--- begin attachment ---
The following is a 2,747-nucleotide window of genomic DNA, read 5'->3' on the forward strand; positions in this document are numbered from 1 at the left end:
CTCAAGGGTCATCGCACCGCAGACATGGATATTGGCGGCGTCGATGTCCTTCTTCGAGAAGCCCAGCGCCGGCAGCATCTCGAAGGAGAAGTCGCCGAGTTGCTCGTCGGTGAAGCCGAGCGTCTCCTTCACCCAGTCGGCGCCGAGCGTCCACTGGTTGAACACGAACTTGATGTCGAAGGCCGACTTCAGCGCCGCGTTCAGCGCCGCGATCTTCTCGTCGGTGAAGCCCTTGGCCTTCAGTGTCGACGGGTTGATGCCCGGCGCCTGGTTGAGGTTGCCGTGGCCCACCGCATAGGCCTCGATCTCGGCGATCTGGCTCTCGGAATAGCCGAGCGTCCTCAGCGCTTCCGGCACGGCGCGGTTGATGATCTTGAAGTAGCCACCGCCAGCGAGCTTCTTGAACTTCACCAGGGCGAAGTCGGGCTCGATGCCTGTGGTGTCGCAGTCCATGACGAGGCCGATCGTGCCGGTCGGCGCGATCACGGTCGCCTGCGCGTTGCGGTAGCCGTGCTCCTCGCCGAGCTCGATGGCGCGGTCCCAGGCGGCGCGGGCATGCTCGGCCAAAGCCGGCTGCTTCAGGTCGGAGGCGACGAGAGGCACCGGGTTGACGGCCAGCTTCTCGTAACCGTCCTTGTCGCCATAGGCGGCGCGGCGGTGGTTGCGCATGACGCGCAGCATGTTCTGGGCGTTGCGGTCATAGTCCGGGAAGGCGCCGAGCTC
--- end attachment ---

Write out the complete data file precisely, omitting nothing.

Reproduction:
The following is a 2,747-nucleotide window of genomic DNA, read 5'->3' on the forward strand; positions in this document are numbered from 1 at the left end:
CTCAAGGGTCATCGCACCGCAGACATGGATATTGGCGGCGTCGATGTCCTTCTTCGAGAAGCCCAGCGCCGGCAGCATCTCGAAGGAGAAGTCGCCGAGTTGCTCGTCGGTGAAGCCGAGCGTCTCCTTCACCCAGTCGGCGCCGAGCGTCCACTGGTTGAACACGAACTTGATGTCGAAGGCCGACTTCAGCGCCGCGTTCAGCGCCGCGATCTTCTCGTCGGTGAAGCCCTTGGCCTTCAGTGTCGACGGGTTGATGCCCGGCGCCTGGTTGAGGTTGCCGTGGCCCACCGCATAGGCCTCGATCTCGGCGATCTGGCTCTCGGAATAGCCGAGCGTCCTCAGCGCTTCCGGCACGGCGCGGTTGATGATCTTGAAGTAGCCACCGCCAGCGAGCTTCTTGAACTTCACCAGGGCGAAGTCGGGCTCGATGCCTGTGGTGTCGCAGTCCATGACGAGGCCGATCGTGCCGGTCGGCGCGATCACGGTCGCCTGCGCGTTGCGGTAGCCGTGCTCCTCGCCGAGCTCGATGGCGCGGTCCCAGGCGGCGCGGGCATGCTCGGCCAAAGCCGGCTGCTTCAGGTCGGAGGCGACGAGAGGCACCGGGTTGACGGCCAGCTTCTCGTAACCGTCCTTGTCGCCATAGGCGGCGCGGCGGTGGTTGCGCATGACGCGCAGCATGTTCTGGGCGTTGCGGTCATAGTCCGGGAAGGCGCCGAGCTC